1.- Connectors. Those who develop the skill to know  lost of people. They have a natural gift to make social connections. They develop curiosity, self-confidence, sociability, and energy. Connectors  are in the habit of making introductions.They are the equivalent of a computer network hub. They are people who “link us up with the world…people with a special gift for bringing the world together”. They are “a handful of people with a truly extraordinary knack [… for] making friends and acquaintances”

2.- Mavens. Those who accumulate knowledge and want to tell you about what they know.They are avid readers, lecturers, teachers. They are “information specialists”, or “people we rely upon to connect us with new information”. They accumulate knowledge, and know how to share it with others. They  want to solve other people’s problems, generally by solving their own”. As Malcolm Gladwell states, “Mavens are really information brokers, sharing and trading what they know”

3.- Salesmen. Those who master the art of communication and persuasion. Those who can spread an emotional contagion. They  are “persuaders”, charismatic people with powerful negotiation skills. They tend to have an indefinable trait that goes beyond what they say, which makes others want to agree with them.

As I told my audience last Tuesday, I am glad to be part of Life Leadership Compensated Community, a premier leadership media and education company aiming at setting people free to live the life they’ve always wanted.

We have a message worth spreading which gives us the #2 Stickiness Factor. People are addictive to TV likes zombies which entice them, and seduce them to live in debt, Life Leadership is creating a new media addiction, by providing content and association to escape what best selling author and leadership guru, Orrin Woodward called the Financial Matrix.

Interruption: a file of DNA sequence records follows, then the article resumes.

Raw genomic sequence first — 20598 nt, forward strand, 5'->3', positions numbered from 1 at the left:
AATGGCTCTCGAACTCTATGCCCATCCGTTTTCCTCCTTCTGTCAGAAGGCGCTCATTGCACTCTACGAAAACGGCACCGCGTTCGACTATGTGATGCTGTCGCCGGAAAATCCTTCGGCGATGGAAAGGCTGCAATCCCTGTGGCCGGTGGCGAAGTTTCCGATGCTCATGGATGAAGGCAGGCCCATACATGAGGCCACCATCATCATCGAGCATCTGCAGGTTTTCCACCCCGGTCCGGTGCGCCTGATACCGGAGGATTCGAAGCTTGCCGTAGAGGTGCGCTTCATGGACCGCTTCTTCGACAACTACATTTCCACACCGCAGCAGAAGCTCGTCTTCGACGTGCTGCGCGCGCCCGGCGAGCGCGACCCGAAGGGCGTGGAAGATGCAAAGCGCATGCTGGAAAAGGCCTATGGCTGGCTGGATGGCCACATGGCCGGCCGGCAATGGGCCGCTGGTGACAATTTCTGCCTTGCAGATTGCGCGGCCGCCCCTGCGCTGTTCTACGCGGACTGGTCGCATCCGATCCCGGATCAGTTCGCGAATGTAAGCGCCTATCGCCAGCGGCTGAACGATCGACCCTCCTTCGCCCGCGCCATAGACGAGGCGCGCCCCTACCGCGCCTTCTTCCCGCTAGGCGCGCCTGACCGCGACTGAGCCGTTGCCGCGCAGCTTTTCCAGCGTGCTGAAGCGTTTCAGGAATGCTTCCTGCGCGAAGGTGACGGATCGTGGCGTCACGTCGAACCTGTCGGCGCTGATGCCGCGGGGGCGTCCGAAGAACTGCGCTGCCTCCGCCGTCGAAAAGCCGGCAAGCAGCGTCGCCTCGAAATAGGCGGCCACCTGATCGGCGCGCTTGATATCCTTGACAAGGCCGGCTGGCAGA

Life Leadership has #3 The Power of Context. Context matters. Life Leadership CEO and best-selling author Chris Brady delivered a recent talk he names THE Shift of a Life Time. The environment today is ready for a new message of hope and truth to set people free.

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It was 1:00 am, today, I, with some other friends, were leaving the woods of Immokalee, South West Florida. Under the cover of darkness, thru word of mouth, we were spreading the message of self-directed leadership education, entrepreneurship, inviting some families to join us in the underground railroad to escape the matrix. We are the new conductors like abolitionist Harriet Tubman, who led hundreds of enslaved people to freedom along the route of the Underground Railroad.

Here are some poignant quotes fro Harriet Tubman:

Every great dream begins with a dreamer. Always remember, you have within you the strength, the patience, and the passion to reach for the stars to change the world.
I freed a thousand slaves I could have freed a thousand more if only they knew they were slaves.
I grew up like a neglected weed – ignorant of liberty, having no experience of it.
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We  want to do the same thing. We want to free thousand of families from the matrix, which is a web of debt, and enslave people. We hope to bring them our Financial Matrix night pack of messages  which include information to read, to listen,  and to associate with like minded connectors, wavens, and salesmen. We want them to be aware, to have consciousness of their being a new modern slave of consumption, and to be part of a community of learners, earners, who dare to dream, to set their aim high, and to not wish to win the power ball, but to work as hard as they can to become Power Players, and to live the life they’ve always wanted.
This is not for every body. But every body can. Only a few will.
God bless,
#rooseveltjeanfrancois